Speed Reads

The revolution will be televised

Surveillance footage shows Georgia GOP official giving access to breached voting machines

Surveillance video from the election office in rural Coffee County, Georgia, released Tuesday shows a top local Republican Party official escorting a series of conservative activists and election skeptics into the office in January 2021, along with computer experts who copied huge amounts of voting machine data. 

"The recording is the latest evidence of an effort by supporters of former President Donald Trump to take sensitive data from voting equipment manufactured by Dominion Voting Systems in several states," The Atlanta Journal-Constitution reports. The footage "offers a glimpse of the lengths Trump's allies went in service of his fraudulent election claims," The Associated Press adds, and "it further shows how access allegedly was facilitated by local officials entrusted with protecting the security of elections while raising concerns about sensitive voting technology being released into the public domain."

The video shows Cathy Latham, chair of the Coffee County GOP at the time and one of 16 fake Georgia Trump electors, ushering in four technicians with Atlanta tech firm SullivanStrickler, hired by pro-Trump lawyer Sidney Powell to travel to Coffee County and extract software and data from the voting machines, according to court records.

The Georgia secretary of state's office opened an investigation in March into "alleged unauthorized access" of voting equipment in Coffee County, and the Georgia Bureau of Investigation was brought into the investigation last month.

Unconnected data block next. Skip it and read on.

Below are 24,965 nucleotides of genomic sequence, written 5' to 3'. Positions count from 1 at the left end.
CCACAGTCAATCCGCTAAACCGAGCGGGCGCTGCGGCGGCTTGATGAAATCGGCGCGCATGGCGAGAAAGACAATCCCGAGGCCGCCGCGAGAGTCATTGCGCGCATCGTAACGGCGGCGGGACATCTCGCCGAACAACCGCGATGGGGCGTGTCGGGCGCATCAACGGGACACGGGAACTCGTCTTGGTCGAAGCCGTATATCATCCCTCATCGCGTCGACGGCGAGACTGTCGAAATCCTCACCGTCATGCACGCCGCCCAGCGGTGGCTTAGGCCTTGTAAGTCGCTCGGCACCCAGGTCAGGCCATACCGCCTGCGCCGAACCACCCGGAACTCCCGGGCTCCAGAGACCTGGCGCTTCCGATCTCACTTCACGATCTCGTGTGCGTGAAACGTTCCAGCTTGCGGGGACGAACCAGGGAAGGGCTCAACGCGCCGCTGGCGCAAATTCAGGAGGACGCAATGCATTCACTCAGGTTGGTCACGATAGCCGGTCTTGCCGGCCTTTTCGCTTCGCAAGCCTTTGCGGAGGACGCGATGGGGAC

Also seen in the footage are former Coffee County elections director Misty Hampton, who resigned in February 2021; election board member Eric Chaney, who resigned last month right before a deposition in which he invoked his Fifth Amendment right against self-incrimination, Atlanta-area bail bondsman and pro-Trump election skeptic Scott Hall; Cyber Ninjas CEO Doug Logan, best known for overseeing a controversial partisan recount in Maricopa County, Arizona; and computer security consultant Jeffrey Lenberg, under scrutiny for similar voting machine incidents in New Mexico and Michigan. 

The footage was released as part of a years-old lawsuit alleging Georgia's voting machines are not secure. "It looks to be a coordinated effort at the highest levels of the Trump campaign," David Cross, an attorney for the plaintiffs in the lawsuit, told the Journal-Constitution. "What we see here is what looks to be an interstate effort to get access to the Dominion voting equipment and in particular the underlying software." State election officials say the machines are secure, with layers of protections from manipulation.